A Fantastic Fear of Everything
Jack is a children's author turned crime novelist whose detailed research into the lives of Victorian serial killers has turned him into a paranoid wreck, persecuted by the irrational fear of being murdered. When Jack is thrown a life-line by his long-suffering agent and a mysterious Hollywood executive takes a sudden and inexplicable interest in his script, what should be his big break rapidly turns into his big breakdown, as Jack is forced to confront his worst demons; among them his love life, his laundry and the origin of all fear.
Victorian serial killers
The Final Countdown
Gangsta Rap Mix Tapes
Oven drying laundry
Brian the Hedgehog
Astral Projecting Psychiatrists
Superb Simon Pegg
Mix all these things together, wash, rinse and dry and you've got yourself an intriguing, funny and surprising film that is only let down a bit by its final act.
The scenes in the house are bordering on greatness, Pegg is practically performing a ballet with his pouncing and leaping around the place. The narration gives the film a comfortable feel and the colours/saturation are really lovely. However, it veers so wildly away from what makes it outstanding that it lost me somewhere towards the middle and never regained the magic. Still worth a watch, and a pretty good soundtrack (erm, not counting Final Countdown!).
A Fantastic Fear of Everything seems to be a rather polarising film with people either engrossed by its quirky rambling charms or bored by its aimless indulgences. As you can probably guess from my rating I’m firmly in the latter camp. Based on Bruce Robinson’s novella, Paranoia in the Launderette, I can see how this story would work far better on the page than on the screen seeing as the entire story is from the perspective of a paranoid writer who is irrationally frightened of everything.
Crispian Mills (yes, that Crispian Mills) expands the story yet fills it with such quirky and inconsequential waffle I was spending most of the time looking at my watch rather than the television screen.…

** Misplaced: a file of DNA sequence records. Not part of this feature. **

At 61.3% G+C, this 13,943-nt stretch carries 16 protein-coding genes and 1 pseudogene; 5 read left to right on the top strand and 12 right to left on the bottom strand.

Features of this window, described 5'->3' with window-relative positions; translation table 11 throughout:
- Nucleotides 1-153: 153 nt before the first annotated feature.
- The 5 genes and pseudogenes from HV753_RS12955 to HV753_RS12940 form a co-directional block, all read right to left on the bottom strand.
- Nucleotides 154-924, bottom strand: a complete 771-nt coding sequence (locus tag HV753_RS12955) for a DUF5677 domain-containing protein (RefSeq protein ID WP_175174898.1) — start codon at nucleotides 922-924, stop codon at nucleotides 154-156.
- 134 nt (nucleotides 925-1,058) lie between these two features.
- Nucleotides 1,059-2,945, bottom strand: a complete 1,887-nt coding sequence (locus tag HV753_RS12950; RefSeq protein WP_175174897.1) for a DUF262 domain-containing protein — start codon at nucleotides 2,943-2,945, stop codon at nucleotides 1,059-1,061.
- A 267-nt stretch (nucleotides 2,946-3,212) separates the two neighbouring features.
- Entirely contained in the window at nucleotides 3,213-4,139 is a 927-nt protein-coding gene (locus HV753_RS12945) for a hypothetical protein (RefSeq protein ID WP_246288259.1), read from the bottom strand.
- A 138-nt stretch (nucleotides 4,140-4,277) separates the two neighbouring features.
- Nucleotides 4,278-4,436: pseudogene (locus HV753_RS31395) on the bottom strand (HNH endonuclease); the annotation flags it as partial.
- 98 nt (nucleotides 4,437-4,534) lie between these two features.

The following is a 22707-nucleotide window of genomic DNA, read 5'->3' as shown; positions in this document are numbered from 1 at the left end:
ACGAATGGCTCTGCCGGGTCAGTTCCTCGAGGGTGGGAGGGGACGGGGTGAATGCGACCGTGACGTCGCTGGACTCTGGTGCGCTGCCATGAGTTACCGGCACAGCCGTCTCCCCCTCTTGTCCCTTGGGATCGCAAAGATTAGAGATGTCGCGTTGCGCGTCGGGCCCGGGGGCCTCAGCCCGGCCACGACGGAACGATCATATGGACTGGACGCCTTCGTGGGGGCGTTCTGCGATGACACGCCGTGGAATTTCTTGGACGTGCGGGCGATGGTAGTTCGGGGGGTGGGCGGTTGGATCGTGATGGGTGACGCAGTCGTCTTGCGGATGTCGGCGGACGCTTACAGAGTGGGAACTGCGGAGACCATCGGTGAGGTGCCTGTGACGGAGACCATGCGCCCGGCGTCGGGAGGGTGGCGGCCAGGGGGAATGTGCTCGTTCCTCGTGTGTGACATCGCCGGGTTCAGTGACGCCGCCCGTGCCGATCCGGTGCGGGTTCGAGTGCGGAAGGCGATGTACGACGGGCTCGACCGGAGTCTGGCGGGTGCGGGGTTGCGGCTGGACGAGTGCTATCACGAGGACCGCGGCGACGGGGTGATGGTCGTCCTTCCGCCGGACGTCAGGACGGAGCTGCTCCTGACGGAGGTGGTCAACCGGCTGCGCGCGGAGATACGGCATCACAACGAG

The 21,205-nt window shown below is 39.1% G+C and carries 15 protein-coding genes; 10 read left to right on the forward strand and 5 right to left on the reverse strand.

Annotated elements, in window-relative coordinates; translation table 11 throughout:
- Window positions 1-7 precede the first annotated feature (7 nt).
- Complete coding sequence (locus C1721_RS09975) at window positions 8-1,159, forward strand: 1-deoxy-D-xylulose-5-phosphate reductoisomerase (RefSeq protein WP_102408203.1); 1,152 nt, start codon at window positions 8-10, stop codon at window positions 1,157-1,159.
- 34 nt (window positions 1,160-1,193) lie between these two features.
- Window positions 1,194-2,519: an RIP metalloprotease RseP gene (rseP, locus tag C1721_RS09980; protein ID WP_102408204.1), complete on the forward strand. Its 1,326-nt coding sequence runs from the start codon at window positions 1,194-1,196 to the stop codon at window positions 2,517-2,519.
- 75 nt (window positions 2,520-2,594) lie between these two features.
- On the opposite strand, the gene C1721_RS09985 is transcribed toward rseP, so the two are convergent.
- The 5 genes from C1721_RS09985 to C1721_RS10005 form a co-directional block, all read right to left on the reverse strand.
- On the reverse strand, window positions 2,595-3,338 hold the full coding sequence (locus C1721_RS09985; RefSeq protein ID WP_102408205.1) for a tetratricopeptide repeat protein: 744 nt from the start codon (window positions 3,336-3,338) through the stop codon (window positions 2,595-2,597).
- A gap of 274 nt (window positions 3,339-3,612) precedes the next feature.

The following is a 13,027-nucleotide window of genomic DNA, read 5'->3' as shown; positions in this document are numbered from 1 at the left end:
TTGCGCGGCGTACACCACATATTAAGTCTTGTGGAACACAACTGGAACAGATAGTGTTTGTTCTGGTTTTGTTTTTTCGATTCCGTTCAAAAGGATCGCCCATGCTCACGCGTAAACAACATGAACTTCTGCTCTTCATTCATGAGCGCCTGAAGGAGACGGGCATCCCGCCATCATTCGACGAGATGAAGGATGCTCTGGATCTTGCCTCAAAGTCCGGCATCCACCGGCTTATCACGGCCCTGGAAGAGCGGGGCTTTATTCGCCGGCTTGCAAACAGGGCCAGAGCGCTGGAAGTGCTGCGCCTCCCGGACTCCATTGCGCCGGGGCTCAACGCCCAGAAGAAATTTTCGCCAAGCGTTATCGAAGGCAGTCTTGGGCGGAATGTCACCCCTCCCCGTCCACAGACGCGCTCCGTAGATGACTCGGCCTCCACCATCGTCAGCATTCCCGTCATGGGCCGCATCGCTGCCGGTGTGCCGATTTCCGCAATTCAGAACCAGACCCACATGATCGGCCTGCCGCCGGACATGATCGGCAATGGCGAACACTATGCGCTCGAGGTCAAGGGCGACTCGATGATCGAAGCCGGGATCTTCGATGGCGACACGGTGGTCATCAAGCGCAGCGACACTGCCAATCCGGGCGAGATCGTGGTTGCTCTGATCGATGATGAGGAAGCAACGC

"Given Crispian Mills' music, I wasn't expecting much - apart from Simon Pegg - of his debut as a writer-director, but surprisingly, it's really good..." posted a friend whose taste I greatly respect. Immediately I wanted to see the film, which I hadn't heard of before. For starters, I think this friend and ... well, most people are a bit harsh on Kula Shaker (a minor Britpop band, remembered for ill-judged public-school-hippie pronouncements, and psychedelic influenced tunes which I found quite catchy). And Mills comes from a strong cinematic lineage (grandfather Sir John, mother Hayley) so you'd hope he'd produce something reasonable. He also seems to have aged well and whatever my sixteen year old self saw in his looks…
This film is about underpants.
I'm a big fan of underpants so obviously I enjoyed it.
Gonna go roll around on the floor for a bit. Cya later!
I hadn't even heard of this film until 6 days ago, when Del posted a comment on Antonomasia's glowing review, and then reviewed it positively. So today it arrived in the post, and what a wise addition to my Lovefilm list it proved to be.
Jack (Simon Pegg) writes children's books, but has become obsessed with tales of Victorian murderers, leaving him completely paranoid and too afraid to do simple tasks like going to the laundrette. His over-active imagination runs wildly though this film and kept me thoroughly entertained, it is a comedy with a dark side, a comedy that wasn't just looking for laughs.